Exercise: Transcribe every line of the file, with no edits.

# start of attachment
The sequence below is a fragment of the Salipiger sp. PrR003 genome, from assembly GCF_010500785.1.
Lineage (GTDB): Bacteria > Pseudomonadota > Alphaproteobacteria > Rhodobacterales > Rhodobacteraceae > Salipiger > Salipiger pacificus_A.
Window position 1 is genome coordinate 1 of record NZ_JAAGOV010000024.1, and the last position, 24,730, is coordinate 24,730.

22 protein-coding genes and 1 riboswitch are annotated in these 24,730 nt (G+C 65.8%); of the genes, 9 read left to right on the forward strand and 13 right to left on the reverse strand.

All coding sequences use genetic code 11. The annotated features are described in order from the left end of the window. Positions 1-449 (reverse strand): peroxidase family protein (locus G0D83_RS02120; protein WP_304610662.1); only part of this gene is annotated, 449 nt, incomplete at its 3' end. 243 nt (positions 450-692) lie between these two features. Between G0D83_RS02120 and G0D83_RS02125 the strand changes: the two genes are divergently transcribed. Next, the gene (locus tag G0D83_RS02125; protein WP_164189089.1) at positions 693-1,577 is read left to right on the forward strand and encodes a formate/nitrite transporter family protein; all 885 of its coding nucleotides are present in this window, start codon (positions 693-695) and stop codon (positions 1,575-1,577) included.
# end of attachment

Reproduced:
The sequence below is a fragment of the Salipiger sp. PrR003 genome, from assembly GCF_010500785.1.
Lineage (GTDB): Bacteria > Pseudomonadota > Alphaproteobacteria > Rhodobacterales > Rhodobacteraceae > Salipiger > Salipiger pacificus_A.
Window position 1 is genome coordinate 1 of record NZ_JAAGOV010000024.1, and the last position, 24,730, is coordinate 24,730.

22 protein-coding genes and 1 riboswitch are annotated in these 24,730 nt (G+C 65.8%); of the genes, 9 read left to right on the forward strand and 13 right to left on the reverse strand.

All coding sequences use genetic code 11. The annotated features are described in order from the left end of the window. Positions 1-449 (reverse strand): peroxidase family protein (locus G0D83_RS02120; protein WP_304610662.1); only part of this gene is annotated, 449 nt, incomplete at its 3' end. 243 nt (positions 450-692) lie between these two features. Between G0D83_RS02120 and G0D83_RS02125 the strand changes: the two genes are divergently transcribed. Next, the gene (locus tag G0D83_RS02125; protein WP_164189089.1) at positions 693-1,577 is read left to right on the forward strand and encodes a formate/nitrite transporter family protein; all 885 of its coding nucleotides are present in this window, start codon (positions 693-695) and stop codon (positions 1,575-1,577) included.